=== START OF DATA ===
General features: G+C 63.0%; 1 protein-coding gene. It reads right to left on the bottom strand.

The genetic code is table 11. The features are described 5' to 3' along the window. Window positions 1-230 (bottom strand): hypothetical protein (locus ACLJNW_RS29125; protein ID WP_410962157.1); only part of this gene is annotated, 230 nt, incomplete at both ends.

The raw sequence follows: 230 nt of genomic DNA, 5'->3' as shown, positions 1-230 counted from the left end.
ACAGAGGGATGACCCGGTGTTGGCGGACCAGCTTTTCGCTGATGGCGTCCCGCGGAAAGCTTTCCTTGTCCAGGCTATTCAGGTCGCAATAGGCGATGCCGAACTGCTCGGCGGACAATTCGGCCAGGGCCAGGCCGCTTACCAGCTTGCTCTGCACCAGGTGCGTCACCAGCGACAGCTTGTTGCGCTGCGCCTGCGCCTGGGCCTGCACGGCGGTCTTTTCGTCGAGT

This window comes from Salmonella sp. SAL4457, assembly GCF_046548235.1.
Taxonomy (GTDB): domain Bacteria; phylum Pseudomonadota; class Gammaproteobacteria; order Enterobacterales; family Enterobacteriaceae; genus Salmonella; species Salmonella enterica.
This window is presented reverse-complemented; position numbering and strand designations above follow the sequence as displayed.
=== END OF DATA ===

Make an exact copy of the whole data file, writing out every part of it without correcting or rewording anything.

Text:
General features: G+C 63.0%; 1 protein-coding gene. It reads right to left on the bottom strand.

The genetic code is table 11. The features are described 5' to 3' along the window. Window positions 1-230 (bottom strand): hypothetical protein (locus ACLJNW_RS29125; protein ID WP_410962157.1); only part of this gene is annotated, 230 nt, incomplete at both ends.

The raw sequence follows: 230 nt of genomic DNA, 5'->3' as shown, positions 1-230 counted from the left end.
ACAGAGGGATGACCCGGTGTTGGCGGACCAGCTTTTCGCTGATGGCGTCCCGCGGAAAGCTTTCCTTGTCCAGGCTATTCAGGTCGCAATAGGCGATGCCGAACTGCTCGGCGGACAATTCGGCCAGGGCCAGGCCGCTTACCAGCTTGCTCTGCACCAGGTGCGTCACCAGCGACAGCTTGTTGCGCTGCGCCTGCGCCTGGGCCTGCACGGCGGTCTTTTCGTCGAGT

This window comes from Salmonella sp. SAL4457, assembly GCF_046548235.1.
Taxonomy (GTDB): domain Bacteria; phylum Pseudomonadota; class Gammaproteobacteria; order Enterobacterales; family Enterobacteriaceae; genus Salmonella; species Salmonella enterica.
This window is presented reverse-complemented; position numbering and strand designations above follow the sequence as displayed.